Their wedding (famous because several hundred items made up the menu, among other things) was marked by the most unique of gifts. Since the guests knew how fond both were of cars, and given the fact they were wonderful drivers, they received several cars as gifts. Among the most famed was a beautiful black Bentley gifted by the Nawab of Bhopal. The car had created a sensation when it arrived at Kolkata and everyone admired the extremely coveted car. One can only imagine the sensation caused when it was handed over as a present. It was used for many years thereafter by the car crazy couple.
Gayatri Devi wrote, “When he presented it to me, he asked tentatively if I really liked it or whether perhaps, I might prefer a piece of jewellery. I told him in no uncertain terms that there was not a fraction of doubt in my mind (that I preferred the car)”.
Her brothers were left speechless and even her husband started using his older blue Bentley less and less and often ran off with her black Bentley, she complained. The second grand car presented to her was no less desirable: a two-seater 12-cylinder Packard by one of the nobles of Jaipur.
Being brought up in Bengal with virtually no segregation of women or purdah, the princess received a shock soon after. The car carrying the couple was surrounded by screens at Howrah station and she had to walk while maintaining purdah, to the train. At Jaipur, a similar enclosed tunnel of fabric led from the train to the car to go to the palace. At both ends, the passenger compartment of the chauffeur driven cars used were completely screened off on four side so she could only hear but not see anything outside. In other words, it appeared she would have to give up driving altogether!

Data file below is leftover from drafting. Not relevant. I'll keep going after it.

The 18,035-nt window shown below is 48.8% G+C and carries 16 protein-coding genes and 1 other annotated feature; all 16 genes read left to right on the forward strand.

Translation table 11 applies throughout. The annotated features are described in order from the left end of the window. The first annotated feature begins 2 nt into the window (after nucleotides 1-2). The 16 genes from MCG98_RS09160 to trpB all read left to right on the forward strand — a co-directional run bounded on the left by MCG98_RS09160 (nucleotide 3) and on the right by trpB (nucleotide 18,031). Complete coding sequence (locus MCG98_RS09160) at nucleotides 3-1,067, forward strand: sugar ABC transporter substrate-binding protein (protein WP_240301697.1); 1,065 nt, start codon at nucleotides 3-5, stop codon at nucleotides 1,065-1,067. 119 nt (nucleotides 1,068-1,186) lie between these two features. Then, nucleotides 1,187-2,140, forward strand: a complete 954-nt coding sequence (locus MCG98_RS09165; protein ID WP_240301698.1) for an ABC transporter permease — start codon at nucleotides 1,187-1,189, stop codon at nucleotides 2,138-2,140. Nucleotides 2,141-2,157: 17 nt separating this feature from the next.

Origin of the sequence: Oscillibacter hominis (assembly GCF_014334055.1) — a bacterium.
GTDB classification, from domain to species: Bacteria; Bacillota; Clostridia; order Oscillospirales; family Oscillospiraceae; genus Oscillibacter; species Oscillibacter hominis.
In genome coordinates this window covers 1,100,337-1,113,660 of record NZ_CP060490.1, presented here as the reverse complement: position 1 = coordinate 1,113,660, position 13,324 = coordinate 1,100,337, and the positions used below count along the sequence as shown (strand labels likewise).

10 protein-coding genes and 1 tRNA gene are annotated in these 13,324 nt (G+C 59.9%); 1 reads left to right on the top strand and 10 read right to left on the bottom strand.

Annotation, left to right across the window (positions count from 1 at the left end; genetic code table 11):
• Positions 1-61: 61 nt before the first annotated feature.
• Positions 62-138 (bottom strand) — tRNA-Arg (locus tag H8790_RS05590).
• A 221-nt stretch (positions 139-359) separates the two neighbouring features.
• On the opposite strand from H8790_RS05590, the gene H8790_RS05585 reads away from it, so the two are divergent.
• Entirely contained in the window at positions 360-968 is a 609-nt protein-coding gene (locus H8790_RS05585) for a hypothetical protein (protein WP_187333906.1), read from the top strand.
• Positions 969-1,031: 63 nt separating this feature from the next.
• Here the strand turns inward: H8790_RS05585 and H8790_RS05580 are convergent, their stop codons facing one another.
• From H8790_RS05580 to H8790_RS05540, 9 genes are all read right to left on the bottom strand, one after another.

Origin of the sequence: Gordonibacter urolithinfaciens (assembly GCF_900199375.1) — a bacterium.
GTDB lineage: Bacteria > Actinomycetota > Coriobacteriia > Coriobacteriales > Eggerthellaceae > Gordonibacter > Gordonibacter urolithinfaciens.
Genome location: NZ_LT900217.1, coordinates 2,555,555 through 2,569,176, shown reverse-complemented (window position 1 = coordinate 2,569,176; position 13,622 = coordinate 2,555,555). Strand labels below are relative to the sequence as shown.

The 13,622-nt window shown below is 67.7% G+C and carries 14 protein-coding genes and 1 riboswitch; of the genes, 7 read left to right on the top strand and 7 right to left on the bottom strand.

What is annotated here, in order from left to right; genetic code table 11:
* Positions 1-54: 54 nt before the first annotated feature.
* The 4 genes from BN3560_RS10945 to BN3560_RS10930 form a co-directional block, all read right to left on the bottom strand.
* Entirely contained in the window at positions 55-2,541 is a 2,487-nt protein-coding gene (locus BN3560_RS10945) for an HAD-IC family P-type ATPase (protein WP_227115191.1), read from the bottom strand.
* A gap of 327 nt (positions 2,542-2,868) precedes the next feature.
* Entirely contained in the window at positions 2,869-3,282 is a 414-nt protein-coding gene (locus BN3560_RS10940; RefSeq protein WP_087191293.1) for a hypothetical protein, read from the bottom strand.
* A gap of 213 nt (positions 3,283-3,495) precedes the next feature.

Breaking the purdah
Unwilling to quit driving, she used every chance she could to get back to driving and used that excuse to escape the purdah system in Jaipur once and for all. For example, she shocked everyone by driving from Ooty to Bangalore all by herself to meet her husband. She used similar excuses to drive a car in Kolkata, visiting important people or doing chores that were usually done by staff members. Her love of motoring was so great, and her driving such a revolutionary step that it induced more and more wealthy Indian families to break the rules and move ahead with the times. There were dangers. On one occasion she was driving her husband in a Packard at great speed when they ran into a group of donkeys squatting on the road. The cars’ lights were damaged and luckily that was all.
On another occasion, she heard a small boy had been injured and drove him to hospital but her arrival was a major shock to the hospital staff. They had never seen a lady ambulance driver before!
Social change is often triggered by individuals who dare to break conventions because of their firm conviction and that gives them courage to go against society. In case of Gayatri Devi, her passion for cars provided that impetus. Lady drivers all over the country owe her a great debt, more so because she dared to change the rules in the conservative society of India.